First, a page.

Rawghlie Clement Stanford
|5th Governor of Arizona|
January 4, 1937 – January 2, 1939
|Preceded by||Benjamin B. Moeur|
|Succeeded by||Robert T. Jones|
|17th Chief Justice, Arizona Supreme Court|
February 1945 – December 1948
|Preceded by||Henry D. Ross|
|Succeeded by||Arthur T. LaPrade|
|Justice, Arizona Supreme Court|
|Preceded by||Alfred C. Lockwood|
|Succeeded by||Fred C. Struckmeyer, Jr.|
|Born||August 2, 1879|
Buffalo Gap, Texas, U.S.
|Died||December 15, 1963 (aged 84)|
Phoenix, Arizona, U.S.
|Spouse||Ruth Butchee (m. 1906–1957, her death)|
Rawghlie Clement Stanford (August 2, 1879 – December 15, 1963) was an American judge and politician who served as the fifth governor of Arizona from 1937 to 1939. He later served on the Arizona Supreme Court from 1943 until 1955, including three years as chief justice.
Born in Buffalo Gap, Texas, he moved with his family to Phoenix, Arizona in 1881 where he attended public schools and the Arizona Normal School. Stanford served with the 34th U.S. Volunteers in the Philippines (1899–1901), during the Spanish–American War. He studied at the Tempe Normal School and the Stanford University School of Law. He was admitted to the territorial bar at Tombstone in 1905. Stanford married Ruth Butchee (1880–1957), in 1906. They had seven children.
In 1909, he moved his law practice to Phoenix. Elected judge of Maricopa County Superior Court in 1914, Stanford served two terms (1915–1922). He presided over the 1916 gubernatorial contest between Thomas E. Campbell and George W. P. Hunt. Although he was a Democrat, Stanford ruled in favor of Republican challenger Campbell. The Arizona Supreme Court later overturned this decision and awarded the Governorship to Hunt.
Stanford served on the Board of Education for Phoenix Union High School from 1920 to 1936, and was chairman of the State Democratic Central Committee from 1928 to 1929.
Stanford's first foray into statewide politics came in 1920, when he ran against incumbent Senate Marcus A. Smith in the Democratic Primary. Stanford lost, coming in second place with 8,400 votes, to Smith's 10,910. Stanford narrowly edged out fellow lawyer Albinus A. Worsley, who came in third at 7,474 votes, and fourth-place finisher John W. Norton, with 2,651 votes.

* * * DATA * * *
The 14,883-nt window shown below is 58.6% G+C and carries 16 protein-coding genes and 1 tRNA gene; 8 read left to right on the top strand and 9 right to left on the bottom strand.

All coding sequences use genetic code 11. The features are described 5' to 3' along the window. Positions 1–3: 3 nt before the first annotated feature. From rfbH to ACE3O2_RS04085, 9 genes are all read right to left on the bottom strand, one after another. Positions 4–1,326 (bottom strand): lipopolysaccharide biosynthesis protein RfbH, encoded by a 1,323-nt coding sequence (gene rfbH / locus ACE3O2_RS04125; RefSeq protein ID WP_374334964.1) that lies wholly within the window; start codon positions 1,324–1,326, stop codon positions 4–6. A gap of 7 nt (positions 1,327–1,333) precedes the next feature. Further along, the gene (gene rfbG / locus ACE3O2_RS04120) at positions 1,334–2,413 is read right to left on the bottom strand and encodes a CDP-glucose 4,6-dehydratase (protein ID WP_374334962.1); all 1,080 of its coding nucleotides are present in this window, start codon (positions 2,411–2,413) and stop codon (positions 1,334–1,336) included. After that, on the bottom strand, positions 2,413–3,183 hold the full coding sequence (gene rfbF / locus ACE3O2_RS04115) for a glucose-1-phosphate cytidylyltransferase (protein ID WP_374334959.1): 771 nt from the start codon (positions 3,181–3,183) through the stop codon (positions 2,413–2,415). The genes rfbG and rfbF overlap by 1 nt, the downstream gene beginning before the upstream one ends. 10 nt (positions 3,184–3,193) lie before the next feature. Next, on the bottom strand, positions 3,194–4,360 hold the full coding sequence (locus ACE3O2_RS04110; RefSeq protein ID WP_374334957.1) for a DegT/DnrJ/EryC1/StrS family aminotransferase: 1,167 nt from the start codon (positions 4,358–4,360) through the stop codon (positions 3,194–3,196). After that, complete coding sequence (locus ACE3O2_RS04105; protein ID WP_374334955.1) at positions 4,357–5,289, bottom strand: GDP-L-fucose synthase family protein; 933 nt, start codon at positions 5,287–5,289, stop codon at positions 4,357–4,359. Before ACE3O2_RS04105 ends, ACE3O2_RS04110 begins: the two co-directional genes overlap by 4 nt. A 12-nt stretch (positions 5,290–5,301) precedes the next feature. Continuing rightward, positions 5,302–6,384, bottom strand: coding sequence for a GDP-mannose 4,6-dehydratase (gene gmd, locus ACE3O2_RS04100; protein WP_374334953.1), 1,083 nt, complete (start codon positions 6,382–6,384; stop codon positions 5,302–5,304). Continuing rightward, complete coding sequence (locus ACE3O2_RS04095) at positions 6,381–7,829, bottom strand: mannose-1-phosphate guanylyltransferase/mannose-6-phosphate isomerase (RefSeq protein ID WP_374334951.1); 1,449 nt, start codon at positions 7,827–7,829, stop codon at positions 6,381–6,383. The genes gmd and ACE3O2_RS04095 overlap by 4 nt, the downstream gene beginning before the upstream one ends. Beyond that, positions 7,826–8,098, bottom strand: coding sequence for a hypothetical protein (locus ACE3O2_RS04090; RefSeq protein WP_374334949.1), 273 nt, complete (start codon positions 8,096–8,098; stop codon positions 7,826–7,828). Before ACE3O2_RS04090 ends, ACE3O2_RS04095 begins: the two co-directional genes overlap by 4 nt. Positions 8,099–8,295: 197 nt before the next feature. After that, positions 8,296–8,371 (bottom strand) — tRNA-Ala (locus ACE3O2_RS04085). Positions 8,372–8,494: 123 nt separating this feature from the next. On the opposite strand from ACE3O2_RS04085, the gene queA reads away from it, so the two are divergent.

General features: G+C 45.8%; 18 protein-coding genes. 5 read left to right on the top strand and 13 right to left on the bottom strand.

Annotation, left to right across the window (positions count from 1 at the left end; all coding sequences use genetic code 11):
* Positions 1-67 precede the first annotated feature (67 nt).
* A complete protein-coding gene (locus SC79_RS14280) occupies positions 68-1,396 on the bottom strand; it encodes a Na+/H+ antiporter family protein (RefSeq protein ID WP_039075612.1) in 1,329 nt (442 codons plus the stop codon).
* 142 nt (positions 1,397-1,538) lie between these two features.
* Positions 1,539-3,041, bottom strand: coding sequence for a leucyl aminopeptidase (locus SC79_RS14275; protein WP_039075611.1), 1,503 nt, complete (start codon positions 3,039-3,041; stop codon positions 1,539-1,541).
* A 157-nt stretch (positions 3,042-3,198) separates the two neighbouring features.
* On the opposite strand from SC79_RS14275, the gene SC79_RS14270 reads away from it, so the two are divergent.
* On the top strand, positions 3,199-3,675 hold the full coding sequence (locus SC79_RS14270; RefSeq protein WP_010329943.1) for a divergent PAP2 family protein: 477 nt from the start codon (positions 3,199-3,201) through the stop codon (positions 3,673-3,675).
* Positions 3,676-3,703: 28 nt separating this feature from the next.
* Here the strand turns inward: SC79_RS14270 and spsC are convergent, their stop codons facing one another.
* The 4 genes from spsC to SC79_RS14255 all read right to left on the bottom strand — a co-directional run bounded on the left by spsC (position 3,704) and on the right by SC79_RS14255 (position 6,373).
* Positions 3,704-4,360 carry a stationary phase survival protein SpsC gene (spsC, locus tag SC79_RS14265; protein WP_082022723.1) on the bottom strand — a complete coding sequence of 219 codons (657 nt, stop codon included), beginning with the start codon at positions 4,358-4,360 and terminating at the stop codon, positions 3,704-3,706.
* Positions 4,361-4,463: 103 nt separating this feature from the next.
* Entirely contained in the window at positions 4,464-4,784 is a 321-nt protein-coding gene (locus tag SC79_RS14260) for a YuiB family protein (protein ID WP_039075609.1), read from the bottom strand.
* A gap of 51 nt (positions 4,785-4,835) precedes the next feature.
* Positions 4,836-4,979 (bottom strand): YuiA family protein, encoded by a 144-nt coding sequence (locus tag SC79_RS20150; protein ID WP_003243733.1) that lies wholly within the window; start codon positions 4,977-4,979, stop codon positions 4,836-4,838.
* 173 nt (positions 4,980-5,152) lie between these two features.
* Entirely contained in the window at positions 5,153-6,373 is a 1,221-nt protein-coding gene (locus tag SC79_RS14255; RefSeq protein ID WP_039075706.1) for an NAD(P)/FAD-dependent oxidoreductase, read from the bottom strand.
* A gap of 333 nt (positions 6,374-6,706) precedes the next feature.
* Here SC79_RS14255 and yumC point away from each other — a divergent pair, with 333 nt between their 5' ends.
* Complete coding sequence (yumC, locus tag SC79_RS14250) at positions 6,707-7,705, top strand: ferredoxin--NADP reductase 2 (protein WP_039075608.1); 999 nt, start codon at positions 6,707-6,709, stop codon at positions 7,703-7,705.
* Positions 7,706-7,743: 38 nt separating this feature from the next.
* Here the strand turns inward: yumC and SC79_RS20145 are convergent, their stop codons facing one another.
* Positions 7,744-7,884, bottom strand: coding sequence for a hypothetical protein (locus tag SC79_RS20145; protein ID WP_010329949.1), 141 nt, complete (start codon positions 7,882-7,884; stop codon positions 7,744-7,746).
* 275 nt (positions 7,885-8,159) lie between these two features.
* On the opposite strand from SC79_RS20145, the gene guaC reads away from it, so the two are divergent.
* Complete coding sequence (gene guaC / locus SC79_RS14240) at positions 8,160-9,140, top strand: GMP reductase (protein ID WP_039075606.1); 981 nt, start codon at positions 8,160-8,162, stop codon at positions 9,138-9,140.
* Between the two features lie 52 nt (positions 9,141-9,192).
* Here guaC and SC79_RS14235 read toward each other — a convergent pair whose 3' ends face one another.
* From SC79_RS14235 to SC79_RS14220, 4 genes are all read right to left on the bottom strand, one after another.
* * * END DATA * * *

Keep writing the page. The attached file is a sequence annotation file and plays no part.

His second attempt at statewide politics came in fourteen years later, when he ran in the Democratic gubernatorial Primary of 1934. A unique election, the top three vote-getters in the Democratic primary were either the incumbent Governor, a future Governor and a former Governor. Benjamin Baker Moeur came in first with 34,792 votes (36%), while Stanford received 29,088 votes (30%), and former 7-term Governor George Hunt (who Stanford decided an election for in 1916) came in third with 27,849 votes (29%). State Senator James Minotto came in fourth with 4,448 votes (5%).
In 1936 Stanford finally won a primary, defeating incumbent Governor Moeur by a decisive twelve percent of the vote. Stanford won 53,219 votes (56%) to the incumbent Governor's 41,764 (44%).
On November 3, 1936, Stanford was elected Governor of Arizona, winning a landslide with 70.68% of the vote against former Republican Governor Thomas Edward Campbell who only received 29.11%. The tally was 87,678 to 36,114 votes, with 260 votes going to the Socialist candidate. On January 4, 1937, he was sworn into office. During his term, Stanford dealt with the restoration of Arizona's economy, which deteriorated during the Great Depression. Declining to run for reelection in 1938, Stanford left office on January 2, 1939.
After a brief period in private law practice, he defeated Alfred C. Lockwood for a seat on the Arizona Supreme Court in 1943. Stanford served two terms (1943–1955) and retired as chief justice. He participated in more than 1,000 Supreme Court decisions, writing 200 of them. He was one of two men to serve as both Governor and chief justice of Arizona, the other being fellow Democrat Ernest McFarland.
Stanford was the state coordinator for the 1960 Kennedy-Johnson campaign and served as a presidential elector. The Democrats did not carry Arizona that year. He was involved in real estate as well. Stanford homesteaded and developed large tracts of land including a section north of the Arizona Canal and east of the Biltmore Hotel.
Stanford died December 15, 1963, and is buried in Greenwood/Memory Lawn Mortuary & Cemetery in Phoenix, Arizona.
- "Arizona Governor Rawghlie Clement Stanford". Former Governors' Bios. National Governors Association. May 3, 2002. Retrieved 15 May 2013.
- "Rawghlie Clement Stanford Collection – MSS 101" (PDF). Retrieved 11 November 2015.
- "Our Campaigns profile on Rawghlie C. Stanford". Aug 17, 2015. Retrieved 11 November 2015.